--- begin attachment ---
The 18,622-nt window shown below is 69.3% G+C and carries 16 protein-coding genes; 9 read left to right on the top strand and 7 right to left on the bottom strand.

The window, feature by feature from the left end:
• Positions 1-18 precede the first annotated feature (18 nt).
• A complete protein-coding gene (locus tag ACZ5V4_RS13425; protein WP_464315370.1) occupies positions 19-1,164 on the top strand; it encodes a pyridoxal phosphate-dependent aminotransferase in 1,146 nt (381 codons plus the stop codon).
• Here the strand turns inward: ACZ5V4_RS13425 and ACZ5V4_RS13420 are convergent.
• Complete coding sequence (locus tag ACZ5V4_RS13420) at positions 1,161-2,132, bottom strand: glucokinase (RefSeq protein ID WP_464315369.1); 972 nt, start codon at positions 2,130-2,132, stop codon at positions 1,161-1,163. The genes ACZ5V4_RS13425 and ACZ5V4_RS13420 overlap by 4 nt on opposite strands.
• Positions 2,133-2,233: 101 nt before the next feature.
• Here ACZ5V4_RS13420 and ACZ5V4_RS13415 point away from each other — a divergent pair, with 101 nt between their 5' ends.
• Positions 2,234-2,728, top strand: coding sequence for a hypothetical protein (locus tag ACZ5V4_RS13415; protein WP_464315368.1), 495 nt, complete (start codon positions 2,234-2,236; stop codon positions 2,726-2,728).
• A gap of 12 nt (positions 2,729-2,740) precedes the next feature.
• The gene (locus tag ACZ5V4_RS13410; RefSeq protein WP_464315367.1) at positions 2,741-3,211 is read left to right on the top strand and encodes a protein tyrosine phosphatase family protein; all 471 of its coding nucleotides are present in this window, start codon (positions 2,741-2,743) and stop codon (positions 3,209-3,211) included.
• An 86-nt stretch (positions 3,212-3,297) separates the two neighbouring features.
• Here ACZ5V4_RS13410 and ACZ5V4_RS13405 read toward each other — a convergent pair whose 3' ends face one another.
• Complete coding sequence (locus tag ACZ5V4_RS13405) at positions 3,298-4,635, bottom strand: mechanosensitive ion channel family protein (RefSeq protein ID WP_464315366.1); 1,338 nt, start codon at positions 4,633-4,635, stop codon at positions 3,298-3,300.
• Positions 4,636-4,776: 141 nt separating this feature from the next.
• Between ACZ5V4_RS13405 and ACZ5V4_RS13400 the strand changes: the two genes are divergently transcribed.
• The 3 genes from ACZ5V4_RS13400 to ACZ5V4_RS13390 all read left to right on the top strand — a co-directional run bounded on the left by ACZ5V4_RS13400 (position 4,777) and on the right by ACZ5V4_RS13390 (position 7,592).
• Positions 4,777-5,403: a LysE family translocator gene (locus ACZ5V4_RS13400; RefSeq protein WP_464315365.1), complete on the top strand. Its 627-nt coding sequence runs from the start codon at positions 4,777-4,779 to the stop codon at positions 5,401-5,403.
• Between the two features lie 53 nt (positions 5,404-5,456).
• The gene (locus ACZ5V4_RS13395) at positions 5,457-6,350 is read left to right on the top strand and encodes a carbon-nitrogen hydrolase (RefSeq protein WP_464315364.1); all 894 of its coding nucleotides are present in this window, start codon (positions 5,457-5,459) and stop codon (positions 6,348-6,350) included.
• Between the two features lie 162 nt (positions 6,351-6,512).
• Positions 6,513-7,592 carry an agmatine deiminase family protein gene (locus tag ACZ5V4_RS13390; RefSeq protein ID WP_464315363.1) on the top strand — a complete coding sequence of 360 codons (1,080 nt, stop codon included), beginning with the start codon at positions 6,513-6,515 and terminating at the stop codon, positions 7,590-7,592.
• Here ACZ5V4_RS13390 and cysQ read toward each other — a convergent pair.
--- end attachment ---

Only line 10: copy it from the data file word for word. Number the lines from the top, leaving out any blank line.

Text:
• A gap of 12 nt (positions 2,729-2,740) precedes the next feature.